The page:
An experience hit me hard when I helped my family downsize and move into a smaller home. A collection of belongings from three generations of family members had to be dealt with. There were all kinds of items, ones of value to just plain junk.
The process was a slow, tedious one that consisted of trials and warfare. Each person had their own distinct preferences when it came to things they kept. I did the math and calculated a 0.01% return on investment for 30 year supply of empty butter dishes, so I convinced them to let go.
It took four months but we finally managed to get rid of everything that we needed to. After the amount of time spent on this, the auctioneers fees and commission that we “saved” was questionable in the end. About a year later, another family member did use an auctioneer to sell their stuff. I was somewhat intrigued by the process and would definitely consider it seriously if I were to do something like this again.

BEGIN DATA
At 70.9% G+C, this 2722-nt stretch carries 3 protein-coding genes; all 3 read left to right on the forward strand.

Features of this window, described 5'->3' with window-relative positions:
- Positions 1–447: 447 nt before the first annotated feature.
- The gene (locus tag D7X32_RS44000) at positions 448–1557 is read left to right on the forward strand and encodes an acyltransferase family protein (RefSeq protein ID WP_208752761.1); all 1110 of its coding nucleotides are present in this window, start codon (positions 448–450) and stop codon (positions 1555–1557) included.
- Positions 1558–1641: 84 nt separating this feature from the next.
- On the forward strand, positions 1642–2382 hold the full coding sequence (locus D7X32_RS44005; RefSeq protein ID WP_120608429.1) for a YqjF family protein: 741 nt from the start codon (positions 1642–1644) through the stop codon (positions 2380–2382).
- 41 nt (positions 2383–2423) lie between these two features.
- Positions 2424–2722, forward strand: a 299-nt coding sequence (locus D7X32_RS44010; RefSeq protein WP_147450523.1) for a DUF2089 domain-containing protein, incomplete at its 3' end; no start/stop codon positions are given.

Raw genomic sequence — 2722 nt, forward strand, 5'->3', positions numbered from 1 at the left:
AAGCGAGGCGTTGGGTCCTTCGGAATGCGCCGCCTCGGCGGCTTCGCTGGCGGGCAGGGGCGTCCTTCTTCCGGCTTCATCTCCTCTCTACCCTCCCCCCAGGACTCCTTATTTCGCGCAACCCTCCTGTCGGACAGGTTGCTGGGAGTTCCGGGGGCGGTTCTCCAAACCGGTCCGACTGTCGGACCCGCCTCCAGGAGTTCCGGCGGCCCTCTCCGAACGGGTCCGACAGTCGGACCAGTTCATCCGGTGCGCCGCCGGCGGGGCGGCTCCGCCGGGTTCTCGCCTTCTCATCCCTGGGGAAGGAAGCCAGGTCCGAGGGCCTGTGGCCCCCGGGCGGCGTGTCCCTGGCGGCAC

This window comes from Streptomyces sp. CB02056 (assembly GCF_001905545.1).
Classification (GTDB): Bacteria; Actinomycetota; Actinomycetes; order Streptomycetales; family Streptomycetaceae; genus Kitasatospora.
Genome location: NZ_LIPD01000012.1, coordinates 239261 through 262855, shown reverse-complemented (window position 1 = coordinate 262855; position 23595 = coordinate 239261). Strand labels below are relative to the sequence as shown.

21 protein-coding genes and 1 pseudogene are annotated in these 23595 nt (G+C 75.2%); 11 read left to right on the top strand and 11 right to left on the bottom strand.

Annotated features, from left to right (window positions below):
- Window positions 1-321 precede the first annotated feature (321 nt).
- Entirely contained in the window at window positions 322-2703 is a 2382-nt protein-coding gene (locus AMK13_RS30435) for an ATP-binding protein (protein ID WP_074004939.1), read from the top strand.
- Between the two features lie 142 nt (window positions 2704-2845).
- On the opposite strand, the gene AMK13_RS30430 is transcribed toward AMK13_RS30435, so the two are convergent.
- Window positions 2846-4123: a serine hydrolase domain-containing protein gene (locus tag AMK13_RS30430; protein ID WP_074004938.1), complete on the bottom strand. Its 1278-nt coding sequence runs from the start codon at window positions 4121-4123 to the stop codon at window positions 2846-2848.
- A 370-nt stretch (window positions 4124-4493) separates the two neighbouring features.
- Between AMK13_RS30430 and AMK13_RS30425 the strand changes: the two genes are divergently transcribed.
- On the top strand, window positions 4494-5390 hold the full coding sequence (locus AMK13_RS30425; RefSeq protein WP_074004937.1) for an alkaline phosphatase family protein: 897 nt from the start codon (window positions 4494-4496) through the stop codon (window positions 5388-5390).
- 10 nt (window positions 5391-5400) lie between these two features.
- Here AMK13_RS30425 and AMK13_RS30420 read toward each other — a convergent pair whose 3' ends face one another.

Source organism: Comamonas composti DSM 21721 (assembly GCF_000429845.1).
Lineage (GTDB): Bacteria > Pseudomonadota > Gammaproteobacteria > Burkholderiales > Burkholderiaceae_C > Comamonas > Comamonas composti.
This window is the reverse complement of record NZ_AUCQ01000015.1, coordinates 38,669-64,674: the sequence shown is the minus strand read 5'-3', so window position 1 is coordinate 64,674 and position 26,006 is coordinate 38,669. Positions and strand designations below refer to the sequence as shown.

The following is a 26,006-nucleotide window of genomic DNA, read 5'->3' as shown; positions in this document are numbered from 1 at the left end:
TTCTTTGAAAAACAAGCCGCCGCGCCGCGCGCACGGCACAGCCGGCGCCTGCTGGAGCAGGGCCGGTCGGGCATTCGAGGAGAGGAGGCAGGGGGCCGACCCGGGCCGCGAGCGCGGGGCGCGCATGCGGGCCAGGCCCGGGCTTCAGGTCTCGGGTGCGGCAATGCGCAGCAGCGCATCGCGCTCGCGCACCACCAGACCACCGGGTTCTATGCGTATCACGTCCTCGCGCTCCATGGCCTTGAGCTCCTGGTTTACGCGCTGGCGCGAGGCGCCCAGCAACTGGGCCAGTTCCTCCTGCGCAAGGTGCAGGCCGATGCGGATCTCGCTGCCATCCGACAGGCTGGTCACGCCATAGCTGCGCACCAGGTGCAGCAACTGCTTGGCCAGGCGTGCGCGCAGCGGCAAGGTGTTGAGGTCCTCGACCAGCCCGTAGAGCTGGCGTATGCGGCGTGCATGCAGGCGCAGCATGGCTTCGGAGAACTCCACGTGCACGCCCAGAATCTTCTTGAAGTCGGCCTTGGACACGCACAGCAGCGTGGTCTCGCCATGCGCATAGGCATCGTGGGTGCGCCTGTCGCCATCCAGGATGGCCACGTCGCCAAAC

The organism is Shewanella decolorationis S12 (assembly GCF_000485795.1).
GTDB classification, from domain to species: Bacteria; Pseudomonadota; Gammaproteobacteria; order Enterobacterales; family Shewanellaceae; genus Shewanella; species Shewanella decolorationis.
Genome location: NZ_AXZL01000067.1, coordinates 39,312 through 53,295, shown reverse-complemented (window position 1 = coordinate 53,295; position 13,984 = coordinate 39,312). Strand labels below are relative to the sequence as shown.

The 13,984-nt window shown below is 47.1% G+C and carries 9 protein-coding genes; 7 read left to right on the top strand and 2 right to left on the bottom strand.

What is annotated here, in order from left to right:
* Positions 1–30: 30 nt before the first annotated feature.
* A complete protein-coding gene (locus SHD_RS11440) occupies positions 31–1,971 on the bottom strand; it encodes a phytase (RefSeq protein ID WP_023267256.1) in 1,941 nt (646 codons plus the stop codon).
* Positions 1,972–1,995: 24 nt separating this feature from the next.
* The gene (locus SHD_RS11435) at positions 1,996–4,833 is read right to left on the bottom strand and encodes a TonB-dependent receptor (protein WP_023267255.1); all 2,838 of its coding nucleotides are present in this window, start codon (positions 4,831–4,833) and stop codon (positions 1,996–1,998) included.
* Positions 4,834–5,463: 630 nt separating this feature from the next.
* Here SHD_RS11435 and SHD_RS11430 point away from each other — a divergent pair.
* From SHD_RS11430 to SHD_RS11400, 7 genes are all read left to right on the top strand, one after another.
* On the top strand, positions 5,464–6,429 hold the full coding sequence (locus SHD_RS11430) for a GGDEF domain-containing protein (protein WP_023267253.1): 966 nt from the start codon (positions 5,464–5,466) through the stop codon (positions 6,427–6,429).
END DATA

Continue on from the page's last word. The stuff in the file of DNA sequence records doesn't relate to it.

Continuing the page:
But what hit me hardest was thinking about how much money was spent. Every item sold, donated, or thrown away all had a price tag in the beginning. Every dollar spent was time exchanged by working to earn that dollar. We work tirelessly to buy things which rarely keep their value. They satisfy us for only a short time before we are off to buy the next thing. Matthew 6 warns us about storing up treasures. Dust, bugs, and pesky vermin don’t care how precious your belongings are. They leave their filthy mess all over the place. Let me tell you, nothing adds value to your stuff like mice poop!
To this day it is still an internal struggle; what to keep and what to get rid of. Renting storage space to hold more stuff, all the while wondering what the point of all this stuff really is. But interestingly enough, I never go back and question all the experiences I’ve had. The places I went, the photographs taken, the laughs shared – all tremendous blessings that I’ve found immense value in. I do enjoy buying nice things, but I’ve come to appreciate the importance of creating memories far more. Memories last a lifetime while most things we buy quickly fade away.